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Oklahoma State All-Time Team Tournament: 1945 vs 1949

The tourney continues, as we get our first glimpse of arguably the most famous Oklahoma State basketball player of all time, Bob Kurland.

Once again Throwback Thursday brings some history, as Oklahoma State's first NCAA basketball champion, 1945 A&M, takes on the NCAA runners-up, the 1949 Aggies.

Catch All The Tournament Action

Introducing the 1945 Oklahoma A&M Aggies

RECORD: 27-4 (.871)
CONFERENCE RECORD: MVC...Listed as champions, but no official conference schedule was played due to WWII.
KEY PLAYERS: Bob Kurland, Cecil Hankins, Doyle Parrack,

After losing 2 in a row to drop to 7-3, the 1945 Aggies went on a 20-1 run to end the season, with that only loss coming to eventual NIT champs DePaul, featuring George Mikan (college POY), who they beat in an exhibition rematch after the NCAA championship game.

The Aggies were led by Bob Kurland, the first 7 footer in the college game, and the first player to have a reputation for dunking (he also caused the goaltending rule). Kurland was actually too tall for the military, so he naturally dominated play, taking home NCAA tournament MVP honors while averaging 21.7 ppg. In the finals, Kurland had 22 of A&M’s 49 points, and was responsible for 10 or their 22 made FG’s. Cecil Hankins added 15 points. The Aggies won despite going only 5-15 from the line.

A&M eased their way to the championship, defeating Utah 62-37, and Arkansas 68-41, before dispatching NYU 49-45 for the title. The Aggies seemed to have a comfortable lead, but NYU made a run at the end, obviously assisted by A&M's poor foul shooting.

Despite Kurland's dominance, this was not a one man show. Cecil Hankins averaged 16 ppg in the tournament and was the leading scorer in the blowout of Arkansas with 22 points. Doyle Parrack averaged 8.7 ppg, and also registered a season high 16 points vs the Razorbacks.  Arkansas famously sagged on Kurland, who was "held" to 15 points, and the big man gladly dished to Hankins and Parrack, who were both on target from outside. This from the O'Colly:

"Against Arkansas, however, the big lad seemed content to pass off to teammates and remain in the background.... It paid dividends though as Hankins and Parrack were dead with their long shots."

Kurland, Hankins, and Parrack accounted for just under 78% of the Aggies points in that tournament.

Odd Fact...NYU featured future NBA star Dolph Schayes, who was only 16 at the time.

Introducing The 1949 Oklahoma A&M Aggies

RECORD: 23-5 (.821)
KEY PLAYERS: Bob Harris, Joe Bradley, Tom Jaquet, JL Parks

As presented in the preview for their wild card match up, if not for Adolph Rupp and Alex Groza, Iba would have likely had his 3rd championship in five years.

Little known among the great teams in OSU history, the '49 Aggies were 17-2 and ranked #3 nationally before dropping a Bedlam contest in Norman. They would finish 8-2 over the last 10 games, including that final loss to Kentucky. Despite Groza's MVP performance (accounted for 54% of the Wildcats points) and their own poor shooting, A&M was hanging in there until star defensive player Bob Harris fouled out within the first four minutes of the 2nd half. He was followed just a few minutes later by another of Iba's defensive standouts, guard J.L. Parks, who came into the tournament nursing a sprained ankle. While the 6-7 Harris (Iba's tallest player) struggled to contain Groza, after he sat the Aggies could only watch as Rupp's star finished with 25 points. No other Wildcat had more than five.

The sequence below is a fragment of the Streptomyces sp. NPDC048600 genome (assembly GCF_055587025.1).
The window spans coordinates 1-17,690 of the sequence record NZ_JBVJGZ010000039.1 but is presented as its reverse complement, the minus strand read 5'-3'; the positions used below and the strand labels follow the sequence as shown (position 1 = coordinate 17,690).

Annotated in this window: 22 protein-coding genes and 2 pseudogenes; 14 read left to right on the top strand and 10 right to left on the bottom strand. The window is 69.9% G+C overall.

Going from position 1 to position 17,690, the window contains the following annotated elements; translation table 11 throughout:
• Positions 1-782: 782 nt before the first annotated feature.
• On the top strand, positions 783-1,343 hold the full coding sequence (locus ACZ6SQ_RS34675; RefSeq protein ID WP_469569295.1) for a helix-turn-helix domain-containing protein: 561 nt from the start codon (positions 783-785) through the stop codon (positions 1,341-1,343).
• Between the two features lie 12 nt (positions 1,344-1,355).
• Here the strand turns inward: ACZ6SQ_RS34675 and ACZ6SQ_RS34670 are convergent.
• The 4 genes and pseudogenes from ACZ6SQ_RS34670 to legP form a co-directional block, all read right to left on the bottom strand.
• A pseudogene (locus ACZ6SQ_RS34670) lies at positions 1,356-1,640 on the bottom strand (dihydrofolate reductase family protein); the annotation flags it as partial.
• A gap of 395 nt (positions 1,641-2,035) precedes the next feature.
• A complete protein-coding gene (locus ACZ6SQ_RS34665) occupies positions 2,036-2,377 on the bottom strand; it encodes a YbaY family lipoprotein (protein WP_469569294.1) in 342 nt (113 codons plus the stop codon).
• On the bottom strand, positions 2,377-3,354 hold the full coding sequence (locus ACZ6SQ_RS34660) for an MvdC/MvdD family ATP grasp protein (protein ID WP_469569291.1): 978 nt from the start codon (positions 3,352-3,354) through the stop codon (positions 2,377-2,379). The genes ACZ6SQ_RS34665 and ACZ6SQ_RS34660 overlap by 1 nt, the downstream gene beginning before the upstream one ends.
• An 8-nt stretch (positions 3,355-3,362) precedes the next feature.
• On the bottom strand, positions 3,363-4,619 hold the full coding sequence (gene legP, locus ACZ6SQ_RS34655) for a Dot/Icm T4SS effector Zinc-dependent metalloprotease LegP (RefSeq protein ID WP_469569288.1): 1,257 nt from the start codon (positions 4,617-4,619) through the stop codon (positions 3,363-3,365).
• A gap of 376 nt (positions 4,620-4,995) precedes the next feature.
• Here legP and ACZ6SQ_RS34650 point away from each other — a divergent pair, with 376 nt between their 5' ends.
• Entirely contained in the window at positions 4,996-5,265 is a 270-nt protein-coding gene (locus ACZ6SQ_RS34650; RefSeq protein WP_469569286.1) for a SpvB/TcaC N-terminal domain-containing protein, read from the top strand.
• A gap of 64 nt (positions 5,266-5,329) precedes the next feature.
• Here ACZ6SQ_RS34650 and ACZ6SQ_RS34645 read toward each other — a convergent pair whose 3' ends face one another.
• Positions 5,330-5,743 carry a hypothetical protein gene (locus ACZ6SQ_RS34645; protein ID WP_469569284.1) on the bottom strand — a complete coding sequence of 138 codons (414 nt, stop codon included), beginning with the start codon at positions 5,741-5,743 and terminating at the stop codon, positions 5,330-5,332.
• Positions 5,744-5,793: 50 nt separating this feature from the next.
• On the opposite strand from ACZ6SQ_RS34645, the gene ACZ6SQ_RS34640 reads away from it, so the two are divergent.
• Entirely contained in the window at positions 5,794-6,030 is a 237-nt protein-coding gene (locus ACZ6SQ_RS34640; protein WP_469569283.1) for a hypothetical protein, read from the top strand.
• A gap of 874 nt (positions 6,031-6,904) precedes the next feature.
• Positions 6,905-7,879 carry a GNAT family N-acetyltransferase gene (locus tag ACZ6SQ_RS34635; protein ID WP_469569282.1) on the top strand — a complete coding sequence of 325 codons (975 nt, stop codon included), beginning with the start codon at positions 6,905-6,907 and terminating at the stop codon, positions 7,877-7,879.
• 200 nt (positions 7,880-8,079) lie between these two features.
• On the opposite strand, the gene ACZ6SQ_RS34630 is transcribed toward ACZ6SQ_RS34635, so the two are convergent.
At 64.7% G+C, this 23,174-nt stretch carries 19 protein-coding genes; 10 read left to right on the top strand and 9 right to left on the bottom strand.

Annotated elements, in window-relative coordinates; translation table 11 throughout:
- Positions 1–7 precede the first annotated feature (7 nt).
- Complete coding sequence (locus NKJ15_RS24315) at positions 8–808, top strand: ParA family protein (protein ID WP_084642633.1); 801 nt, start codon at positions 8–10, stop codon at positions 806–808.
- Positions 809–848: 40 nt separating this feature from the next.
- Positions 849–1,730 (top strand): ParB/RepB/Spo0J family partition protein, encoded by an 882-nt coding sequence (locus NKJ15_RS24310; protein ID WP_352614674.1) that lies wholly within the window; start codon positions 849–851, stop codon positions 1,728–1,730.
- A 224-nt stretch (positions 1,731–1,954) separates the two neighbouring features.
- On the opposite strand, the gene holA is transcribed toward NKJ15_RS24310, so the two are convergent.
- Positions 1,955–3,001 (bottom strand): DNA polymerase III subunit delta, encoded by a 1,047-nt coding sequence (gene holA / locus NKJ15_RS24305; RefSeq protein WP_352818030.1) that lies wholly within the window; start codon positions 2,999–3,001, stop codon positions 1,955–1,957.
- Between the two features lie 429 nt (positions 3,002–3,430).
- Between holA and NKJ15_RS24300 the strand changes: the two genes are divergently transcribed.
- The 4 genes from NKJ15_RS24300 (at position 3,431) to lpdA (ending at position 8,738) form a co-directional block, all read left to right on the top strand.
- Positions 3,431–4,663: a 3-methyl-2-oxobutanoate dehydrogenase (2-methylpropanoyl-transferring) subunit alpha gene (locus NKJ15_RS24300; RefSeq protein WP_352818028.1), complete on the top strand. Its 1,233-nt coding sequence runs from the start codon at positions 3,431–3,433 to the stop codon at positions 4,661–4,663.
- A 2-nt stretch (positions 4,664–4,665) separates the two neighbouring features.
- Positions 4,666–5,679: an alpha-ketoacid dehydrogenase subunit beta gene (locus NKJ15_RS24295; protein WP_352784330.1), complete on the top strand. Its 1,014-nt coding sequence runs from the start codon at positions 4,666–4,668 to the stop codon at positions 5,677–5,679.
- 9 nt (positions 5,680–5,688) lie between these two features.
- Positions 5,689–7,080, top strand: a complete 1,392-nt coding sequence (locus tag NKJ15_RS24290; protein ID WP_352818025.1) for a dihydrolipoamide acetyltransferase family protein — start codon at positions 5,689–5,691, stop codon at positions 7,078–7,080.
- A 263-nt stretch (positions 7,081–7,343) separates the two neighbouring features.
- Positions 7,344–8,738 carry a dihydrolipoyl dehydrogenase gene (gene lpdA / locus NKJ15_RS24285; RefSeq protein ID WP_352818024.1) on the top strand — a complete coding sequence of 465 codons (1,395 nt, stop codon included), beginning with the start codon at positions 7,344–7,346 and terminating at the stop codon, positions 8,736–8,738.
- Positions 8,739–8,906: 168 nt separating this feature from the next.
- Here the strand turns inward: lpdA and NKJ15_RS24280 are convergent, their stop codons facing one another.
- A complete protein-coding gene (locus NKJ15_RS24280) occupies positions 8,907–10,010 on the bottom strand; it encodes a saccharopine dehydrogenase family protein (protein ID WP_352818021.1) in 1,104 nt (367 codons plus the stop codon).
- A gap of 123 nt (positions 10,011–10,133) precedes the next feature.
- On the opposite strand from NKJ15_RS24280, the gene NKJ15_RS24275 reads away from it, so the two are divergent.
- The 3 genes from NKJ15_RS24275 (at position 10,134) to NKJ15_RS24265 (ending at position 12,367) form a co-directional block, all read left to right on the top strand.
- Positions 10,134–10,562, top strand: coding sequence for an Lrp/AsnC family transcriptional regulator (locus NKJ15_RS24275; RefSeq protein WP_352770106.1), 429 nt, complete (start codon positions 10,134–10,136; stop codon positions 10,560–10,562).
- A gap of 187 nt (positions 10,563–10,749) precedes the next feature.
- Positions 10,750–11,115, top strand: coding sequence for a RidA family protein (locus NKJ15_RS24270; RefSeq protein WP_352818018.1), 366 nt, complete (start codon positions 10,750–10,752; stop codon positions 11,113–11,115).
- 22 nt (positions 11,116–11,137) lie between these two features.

Match Up Preview

This game is pretty intriguing. Vertically and offensively challenged, the 1949 Aggies were likely one of Iba's best defensive units, as witnessed by their performance against Kentucky. The Wildcats featured 4 future NBA players, and were averaging 80.5 ppg in the tournament, before being held to just 46 points in the championship game.

As for the 1945 NCAA champs, while it's hard to look past Kurland, this bunch had plenty of people who could score, including Hankins. In fact, if you compare some general season scoring stats, this looks to be a tall task for Iba's 1949 squad

1945 Oklahoma A&M
AVG 54.1 33.5 20.6
AVG IN WIN 56.2 32.2 24.0
AVG IN LOSS 39.8 42.3 -2.5
1949 Oklahoma A&M
AVG 46.1 35.2 11.0
AVG IN WIN 48.2 33.3 15.0
AVG IN LOSS 36.6 44.0 -7.5

The key for 1949 will be what occurred in their first round match up.

Since both of these teams come from an era of no shot clocks or 3pt lines, how they adjust to the modern rules would be of great importance. The '49 Aggies caught a break, drawing another team with the same "limited" experience, giving A&M a chance to figure it out, which they did in a big way. Future NBA player Joe Bradley, who also played for the 1946 championship team, found comfort behind the arc and opened up the court for a team that may have been deliberate, but were brutally efficient in their half court sets. Another future NBA player, Bob Harris, plays much bigger than his listed height of 6-7, and he'll need to, giving up five inches to the All-American Kurland. While 1945 assuredly practiced with the new rules, playing with them in a live game will still take some getting used to, which just might give '49 A&M the opening they need to pull the upset. There's also the chance that the 1945 Aggies might be looking ahead, with the 1995 Oklahoma State Cowboys, along with Bryant Reeves, waiting in the Final Four.

One game, two great teams. Anything can happen. Cast your votes to decide their fate!